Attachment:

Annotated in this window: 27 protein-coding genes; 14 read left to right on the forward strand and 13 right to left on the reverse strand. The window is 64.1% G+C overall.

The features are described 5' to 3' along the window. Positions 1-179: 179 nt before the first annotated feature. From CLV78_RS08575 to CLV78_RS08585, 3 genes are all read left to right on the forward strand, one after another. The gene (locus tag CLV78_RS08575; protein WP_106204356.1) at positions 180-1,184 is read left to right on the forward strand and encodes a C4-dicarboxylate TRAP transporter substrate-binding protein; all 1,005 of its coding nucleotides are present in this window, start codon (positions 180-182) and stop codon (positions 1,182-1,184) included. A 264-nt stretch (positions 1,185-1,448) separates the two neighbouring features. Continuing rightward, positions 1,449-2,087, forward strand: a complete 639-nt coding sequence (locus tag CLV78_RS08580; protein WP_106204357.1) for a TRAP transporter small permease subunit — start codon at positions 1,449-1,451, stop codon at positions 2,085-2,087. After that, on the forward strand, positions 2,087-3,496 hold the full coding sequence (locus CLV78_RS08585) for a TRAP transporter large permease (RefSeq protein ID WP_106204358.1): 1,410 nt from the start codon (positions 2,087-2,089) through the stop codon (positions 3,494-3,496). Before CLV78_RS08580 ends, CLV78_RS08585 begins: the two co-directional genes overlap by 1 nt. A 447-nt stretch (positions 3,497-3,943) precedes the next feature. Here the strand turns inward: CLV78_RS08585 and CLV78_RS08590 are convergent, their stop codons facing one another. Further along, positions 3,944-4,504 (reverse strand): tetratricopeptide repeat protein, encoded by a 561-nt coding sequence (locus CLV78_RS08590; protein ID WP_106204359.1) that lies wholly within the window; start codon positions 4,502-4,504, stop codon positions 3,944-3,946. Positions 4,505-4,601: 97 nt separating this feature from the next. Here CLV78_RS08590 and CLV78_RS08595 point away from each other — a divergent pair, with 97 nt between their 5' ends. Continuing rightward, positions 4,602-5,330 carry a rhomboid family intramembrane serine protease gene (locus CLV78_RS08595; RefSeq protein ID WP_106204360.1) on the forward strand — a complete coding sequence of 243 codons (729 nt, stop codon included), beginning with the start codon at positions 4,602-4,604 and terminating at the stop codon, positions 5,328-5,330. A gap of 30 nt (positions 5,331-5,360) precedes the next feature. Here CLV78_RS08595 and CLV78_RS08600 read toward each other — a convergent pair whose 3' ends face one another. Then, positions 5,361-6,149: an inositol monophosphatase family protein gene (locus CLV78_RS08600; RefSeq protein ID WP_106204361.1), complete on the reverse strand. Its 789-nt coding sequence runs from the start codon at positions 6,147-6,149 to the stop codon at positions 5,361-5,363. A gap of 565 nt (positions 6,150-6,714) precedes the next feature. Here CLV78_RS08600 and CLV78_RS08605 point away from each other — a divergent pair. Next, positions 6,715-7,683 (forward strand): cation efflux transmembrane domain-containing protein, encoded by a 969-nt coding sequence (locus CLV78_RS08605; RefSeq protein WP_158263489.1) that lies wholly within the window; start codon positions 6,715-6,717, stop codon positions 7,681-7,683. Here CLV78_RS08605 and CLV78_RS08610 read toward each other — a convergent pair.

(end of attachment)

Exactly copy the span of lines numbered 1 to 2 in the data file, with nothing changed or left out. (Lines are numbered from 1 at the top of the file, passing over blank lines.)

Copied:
Annotated in this window: 27 protein-coding genes; 14 read left to right on the forward strand and 13 right to left on the reverse strand. The window is 64.1% G+C overall.

The features are described 5' to 3' along the window. Positions 1-179: 179 nt before the first annotated feature. From CLV78_RS08575 to CLV78_RS08585, 3 genes are all read left to right on the forward strand, one after another. The gene (locus tag CLV78_RS08575; protein WP_106204356.1) at positions 180-1,184 is read left to right on the forward strand and encodes a C4-dicarboxylate TRAP transporter substrate-binding protein; all 1,005 of its coding nucleotides are present in this window, start codon (positions 180-182) and stop codon (positions 1,182-1,184) included. A 264-nt stretch (positions 1,185-1,448) separates the two neighbouring features. Continuing rightward, positions 1,449-2,087, forward strand: a complete 639-nt coding sequence (locus tag CLV78_RS08580; protein WP_106204357.1) for a TRAP transporter small permease subunit — start codon at positions 1,449-1,451, stop codon at positions 2,085-2,087. After that, on the forward strand, positions 2,087-3,496 hold the full coding sequence (locus CLV78_RS08585) for a TRAP transporter large permease (RefSeq protein ID WP_106204358.1): 1,410 nt from the start codon (positions 2,087-2,089) through the stop codon (positions 3,494-3,496). Before CLV78_RS08580 ends, CLV78_RS08585 begins: the two co-directional genes overlap by 1 nt. A 447-nt stretch (positions 3,497-3,943) precedes the next feature. Here the strand turns inward: CLV78_RS08585 and CLV78_RS08590 are convergent, their stop codons facing one another. Further along, positions 3,944-4,504 (reverse strand): tetratricopeptide repeat protein, encoded by a 561-nt coding sequence (locus CLV78_RS08590; protein ID WP_106204359.1) that lies wholly within the window; start codon positions 4,502-4,504, stop codon positions 3,944-3,946. Positions 4,505-4,601: 97 nt separating this feature from the next. Here CLV78_RS08590 and CLV78_RS08595 point away from each other — a divergent pair, with 97 nt between their 5' ends. Continuing rightward, positions 4,602-5,330 carry a rhomboid family intramembrane serine protease gene (locus CLV78_RS08595; RefSeq protein ID WP_106204360.1) on the forward strand — a complete coding sequence of 243 codons (729 nt, stop codon included), beginning with the start codon at positions 4,602-4,604 and terminating at the stop codon, positions 5,328-5,330. A gap of 30 nt (positions 5,331-5,360) precedes the next feature. Here CLV78_RS08595 and CLV78_RS08600 read toward each other — a convergent pair whose 3' ends face one another. Then, positions 5,361-6,149: an inositol monophosphatase family protein gene (locus CLV78_RS08600; RefSeq protein ID WP_106204361.1), complete on the reverse strand. Its 789-nt coding sequence runs from the start codon at positions 6,147-6,149 to the stop codon at positions 5,361-5,363. A gap of 565 nt (positions 6,150-6,714) precedes the next feature. Here CLV78_RS08600 and CLV78_RS08605 point away from each other — a divergent pair. Next, positions 6,715-7,683 (forward strand): cation efflux transmembrane domain-containing protein, encoded by a 969-nt coding sequence (locus CLV78_RS08605; RefSeq protein WP_158263489.1) that lies wholly within the window; start codon positions 6,715-6,717, stop codon positions 7,681-7,683. Here CLV78_RS08605 and CLV78_RS08610 read toward each other — a convergent pair.